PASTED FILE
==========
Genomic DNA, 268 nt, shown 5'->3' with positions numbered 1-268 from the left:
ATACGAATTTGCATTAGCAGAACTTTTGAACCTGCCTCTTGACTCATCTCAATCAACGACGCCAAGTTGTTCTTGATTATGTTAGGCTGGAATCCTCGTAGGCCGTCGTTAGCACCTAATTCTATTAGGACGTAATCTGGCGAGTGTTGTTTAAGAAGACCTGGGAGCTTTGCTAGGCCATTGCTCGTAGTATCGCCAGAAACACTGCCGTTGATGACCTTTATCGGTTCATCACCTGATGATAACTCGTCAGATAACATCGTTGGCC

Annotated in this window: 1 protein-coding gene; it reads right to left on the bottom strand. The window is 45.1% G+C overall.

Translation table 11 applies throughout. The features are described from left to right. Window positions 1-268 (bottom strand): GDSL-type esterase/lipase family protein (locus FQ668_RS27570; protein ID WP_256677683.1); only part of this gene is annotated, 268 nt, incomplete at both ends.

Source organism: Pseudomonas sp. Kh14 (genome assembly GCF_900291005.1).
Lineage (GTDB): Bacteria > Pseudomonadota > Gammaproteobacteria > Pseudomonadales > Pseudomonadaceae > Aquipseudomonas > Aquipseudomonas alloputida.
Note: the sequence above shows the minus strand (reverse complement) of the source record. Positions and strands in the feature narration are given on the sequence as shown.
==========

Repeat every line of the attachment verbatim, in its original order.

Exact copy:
Genomic DNA, 268 nt, shown 5'->3' with positions numbered 1-268 from the left:
ATACGAATTTGCATTAGCAGAACTTTTGAACCTGCCTCTTGACTCATCTCAATCAACGACGCCAAGTTGTTCTTGATTATGTTAGGCTGGAATCCTCGTAGGCCGTCGTTAGCACCTAATTCTATTAGGACGTAATCTGGCGAGTGTTGTTTAAGAAGACCTGGGAGCTTTGCTAGGCCATTGCTCGTAGTATCGCCAGAAACACTGCCGTTGATGACCTTTATCGGTTCATCACCTGATGATAACTCGTCAGATAACATCGTTGGCC

Annotated in this window: 1 protein-coding gene; it reads right to left on the bottom strand. The window is 45.1% G+C overall.

Translation table 11 applies throughout. The features are described from left to right. Window positions 1-268 (bottom strand): GDSL-type esterase/lipase family protein (locus FQ668_RS27570; protein ID WP_256677683.1); only part of this gene is annotated, 268 nt, incomplete at both ends.

Source organism: Pseudomonas sp. Kh14 (genome assembly GCF_900291005.1).
Lineage (GTDB): Bacteria > Pseudomonadota > Gammaproteobacteria > Pseudomonadales > Pseudomonadaceae > Aquipseudomonas > Aquipseudomonas alloputida.
Note: the sequence above shows the minus strand (reverse complement) of the source record. Positions and strands in the feature narration are given on the sequence as shown.